I'm thinking of installing a mini split A/C for the bedroom...

Discussion in 'HVAC' started by havasu, Mar 19, 2016.

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  1. Mar 25, 2016 #21

    havasu

    havasu

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    My A/C installer is trying to convince me that these are a waste of money. He just installed a 5 ton HE A/C system, and wants me to use it for one season before deciding on the mini split. Hmm, maybe he is correct?
     
  2. Mar 25, 2016 #22

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    I guess it can't hurt to try it for a year.

    My house is 2700 sq ft, I have two Trane ~ 20 year old units. One for the bedroom side of the house and the second for the other half of the house. Two bedrooms are upstairs and in the summer, neither one of those units will recover and turn off in the after noon hours. I think they are both roughly 2.5 ton units. I would love someone to tell me if two new high seer units would save me some money on electric and be able to cycle on and off now and then.
     
  3. Mar 26, 2016 #23

    WyrTwister

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    Your installer may have never dealt with a MS & " afraid " of them ?

    Or he may see himself making more money installing " conventional " systems ?

    How much is he asking to install a 2-1/2 ton system ?

    Gas heat or electric ?

    Heat pump or straight A/C ?

    What SEER ?

    God bless
    Wyr
     
  4. Mar 26, 2016 #24

    oldognewtrick

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    Efficiency of the newer units are a lot better than your old ones. Another issue to consider is insulation/ventilation. If you can block radiant energy from transmitting down, your units will have less work to do. What type roof/insulation/venting system do you have on your home?
     
  5. Mar 26, 2016 #25

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    The insulation in the attic is blown in. The small particles, don't know what they are called but it is in good shape. I am not fluent in venting, but I have the ~screen under the edge of the roof and one of those 10" turbines on the roof in two places. Unfortunately the Mistletoe has taken out about 8 big Oak trees that used to shade the house. My Magnolias and Maples are far too small to give any shade for years to come. If I could afford it, I would have new windows put in. Some that are not only double pane, but tinted as well. That would probably be a large savings too.
     
  6. Mar 26, 2016 #26

    oldognewtrick

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    You will need to measure the depth of the insulation and determine "R" value. Add if necessary to bring up to recommended. I would recommend removing the turbine vents and installing ridge vent if you have sufficent ridge run to support it. Make sure the soffit vents are not blocked with insulation.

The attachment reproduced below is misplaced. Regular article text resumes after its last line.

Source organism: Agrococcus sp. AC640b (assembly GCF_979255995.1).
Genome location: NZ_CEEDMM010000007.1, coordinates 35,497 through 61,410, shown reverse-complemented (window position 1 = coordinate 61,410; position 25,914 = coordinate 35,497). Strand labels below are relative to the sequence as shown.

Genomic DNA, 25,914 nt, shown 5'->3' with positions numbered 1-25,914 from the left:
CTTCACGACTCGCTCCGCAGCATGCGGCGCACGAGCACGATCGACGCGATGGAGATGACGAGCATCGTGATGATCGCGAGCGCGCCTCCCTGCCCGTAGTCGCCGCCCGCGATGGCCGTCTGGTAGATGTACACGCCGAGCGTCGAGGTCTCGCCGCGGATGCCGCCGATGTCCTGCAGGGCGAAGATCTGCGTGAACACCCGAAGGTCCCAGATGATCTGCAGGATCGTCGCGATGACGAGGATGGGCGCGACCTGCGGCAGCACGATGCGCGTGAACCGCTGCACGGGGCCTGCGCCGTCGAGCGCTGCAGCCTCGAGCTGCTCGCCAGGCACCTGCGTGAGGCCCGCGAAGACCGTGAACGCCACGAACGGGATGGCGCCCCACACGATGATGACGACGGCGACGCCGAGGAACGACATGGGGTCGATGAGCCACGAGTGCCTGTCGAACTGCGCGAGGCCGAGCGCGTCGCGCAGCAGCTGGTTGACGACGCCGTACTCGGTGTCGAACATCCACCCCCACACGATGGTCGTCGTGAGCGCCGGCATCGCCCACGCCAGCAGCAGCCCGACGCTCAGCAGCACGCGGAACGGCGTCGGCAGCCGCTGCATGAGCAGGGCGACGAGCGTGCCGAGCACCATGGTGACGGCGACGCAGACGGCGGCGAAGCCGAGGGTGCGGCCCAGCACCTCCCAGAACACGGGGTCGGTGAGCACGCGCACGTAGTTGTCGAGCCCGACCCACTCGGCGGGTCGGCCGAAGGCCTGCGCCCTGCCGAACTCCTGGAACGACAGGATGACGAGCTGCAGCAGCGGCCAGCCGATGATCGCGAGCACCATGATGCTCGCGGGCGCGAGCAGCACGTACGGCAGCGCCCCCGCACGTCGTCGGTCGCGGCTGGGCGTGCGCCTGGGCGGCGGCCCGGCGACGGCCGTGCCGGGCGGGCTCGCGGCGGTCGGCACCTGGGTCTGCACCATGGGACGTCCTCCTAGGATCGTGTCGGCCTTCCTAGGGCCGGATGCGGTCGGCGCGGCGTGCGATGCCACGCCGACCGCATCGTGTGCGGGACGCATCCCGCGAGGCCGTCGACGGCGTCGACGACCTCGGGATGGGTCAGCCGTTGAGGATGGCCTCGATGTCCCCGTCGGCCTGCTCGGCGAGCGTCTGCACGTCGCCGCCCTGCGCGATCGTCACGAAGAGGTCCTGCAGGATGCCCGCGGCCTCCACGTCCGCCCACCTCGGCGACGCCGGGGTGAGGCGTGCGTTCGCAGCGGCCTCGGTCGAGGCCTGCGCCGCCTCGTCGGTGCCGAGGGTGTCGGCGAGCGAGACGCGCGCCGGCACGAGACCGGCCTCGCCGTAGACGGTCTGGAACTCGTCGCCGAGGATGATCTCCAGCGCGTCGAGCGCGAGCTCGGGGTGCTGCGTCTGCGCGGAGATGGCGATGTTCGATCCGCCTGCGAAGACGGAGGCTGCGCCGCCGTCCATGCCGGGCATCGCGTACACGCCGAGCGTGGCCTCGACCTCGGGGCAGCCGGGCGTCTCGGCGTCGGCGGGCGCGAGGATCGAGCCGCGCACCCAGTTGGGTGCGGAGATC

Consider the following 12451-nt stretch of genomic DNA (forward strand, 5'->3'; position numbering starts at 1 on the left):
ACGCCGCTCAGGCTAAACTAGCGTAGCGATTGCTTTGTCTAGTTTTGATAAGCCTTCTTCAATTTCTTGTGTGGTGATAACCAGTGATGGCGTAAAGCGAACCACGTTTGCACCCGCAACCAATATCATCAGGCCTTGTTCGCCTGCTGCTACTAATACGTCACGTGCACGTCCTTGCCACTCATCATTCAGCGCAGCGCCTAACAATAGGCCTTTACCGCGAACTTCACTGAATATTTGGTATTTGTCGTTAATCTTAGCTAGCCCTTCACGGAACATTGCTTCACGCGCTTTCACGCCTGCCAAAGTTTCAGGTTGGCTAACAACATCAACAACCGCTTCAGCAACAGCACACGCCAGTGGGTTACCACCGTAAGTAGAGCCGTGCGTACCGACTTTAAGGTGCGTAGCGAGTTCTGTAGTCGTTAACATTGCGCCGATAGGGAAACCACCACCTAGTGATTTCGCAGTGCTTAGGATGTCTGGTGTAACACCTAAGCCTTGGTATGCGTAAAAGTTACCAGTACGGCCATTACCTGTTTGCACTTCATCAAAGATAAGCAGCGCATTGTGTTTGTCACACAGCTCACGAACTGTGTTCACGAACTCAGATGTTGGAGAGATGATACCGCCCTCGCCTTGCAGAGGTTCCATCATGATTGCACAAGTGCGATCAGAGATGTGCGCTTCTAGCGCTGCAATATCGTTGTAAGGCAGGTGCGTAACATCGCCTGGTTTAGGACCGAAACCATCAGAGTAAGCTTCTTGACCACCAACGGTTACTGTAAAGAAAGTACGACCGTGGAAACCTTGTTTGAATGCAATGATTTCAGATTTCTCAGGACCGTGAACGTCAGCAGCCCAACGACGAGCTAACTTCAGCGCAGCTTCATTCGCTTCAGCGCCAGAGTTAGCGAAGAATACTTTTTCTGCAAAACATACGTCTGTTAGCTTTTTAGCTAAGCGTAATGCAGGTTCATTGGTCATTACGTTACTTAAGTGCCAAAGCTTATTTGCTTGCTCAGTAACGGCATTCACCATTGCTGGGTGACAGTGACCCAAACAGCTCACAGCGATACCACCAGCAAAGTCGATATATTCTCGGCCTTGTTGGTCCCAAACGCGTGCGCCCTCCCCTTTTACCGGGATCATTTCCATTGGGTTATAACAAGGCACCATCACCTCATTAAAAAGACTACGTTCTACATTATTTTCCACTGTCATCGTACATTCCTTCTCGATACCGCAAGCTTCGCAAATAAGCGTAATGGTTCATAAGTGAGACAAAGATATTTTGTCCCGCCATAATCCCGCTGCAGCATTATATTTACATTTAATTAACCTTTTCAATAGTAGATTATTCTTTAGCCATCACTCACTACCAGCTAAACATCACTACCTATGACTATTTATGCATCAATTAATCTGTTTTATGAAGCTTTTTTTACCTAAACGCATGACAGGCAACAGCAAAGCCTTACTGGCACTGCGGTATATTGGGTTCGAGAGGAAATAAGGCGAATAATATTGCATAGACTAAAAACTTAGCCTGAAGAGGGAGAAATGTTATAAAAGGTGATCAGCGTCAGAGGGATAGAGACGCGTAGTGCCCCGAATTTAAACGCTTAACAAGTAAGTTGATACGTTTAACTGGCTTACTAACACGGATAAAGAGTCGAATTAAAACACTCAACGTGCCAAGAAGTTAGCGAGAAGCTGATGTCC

7. Mar 27, 2016 #27

    WyrTwister

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    I may be wrong , but I think you can buy sheets or rolls of " tint plastic " and DIY it to your existing window glass ?

    Do you have storm windows over your primary windows ?

    Back to your existing central air systems . No idea what their SEER rating is , but maybe 10 - 13 ?

    I have read that for central systems , about 16 SEER is the point of diminishing return .

    The MS we installed in the living room is a bottom of the line 13 SEER unit . The one we installed last year , in our bedroom is a 16 SEER . They get pricey , but MS's are available in the high 20's in SEER rating .

    Plus there is no loss in the duct work .

    Of course , better insulation will benefit you , no matter what else you do .

    God bless
    Wyr
     
  8. Mar 27, 2016 #28

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    Good suggestions guys. I'll check the insulation in the attic. It can't cost that much to have more blown in. The down stairs turbine roof has plenty of ridge, but the two story attic comes to a peak. Not sure how you could change that.
    What's a good rule of thumb for inches in the attic?
     
  9. May 28, 2016 #29

    AtticFoil

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    10 years ago, I worked for Daikin (now the worlds larges AC Manufacturer) when they were getting going in the US market. I used to do many lunch-an-learns on the benefits of mini-splits. There is nothing better for comfort and efficiency! And, they are relatively easy to install since the power to the indoor unit comes FROM the outdoor unit next to the line set. The key is to make sure you are using an inverter type unit. They have true variable compressors that will ramp up/down depending on the load. This means dead-on set point and great dehumidification. When I built my home I did the whole house in both ducted and ductless units. The one in the master is amazing. We can close the door, and keep it as cool as we want, no hot-sweating/cold-freezing cycles! I'd recommend Daikin, Mitsubishi, Fujitsu, LG, Sanyo products.
     
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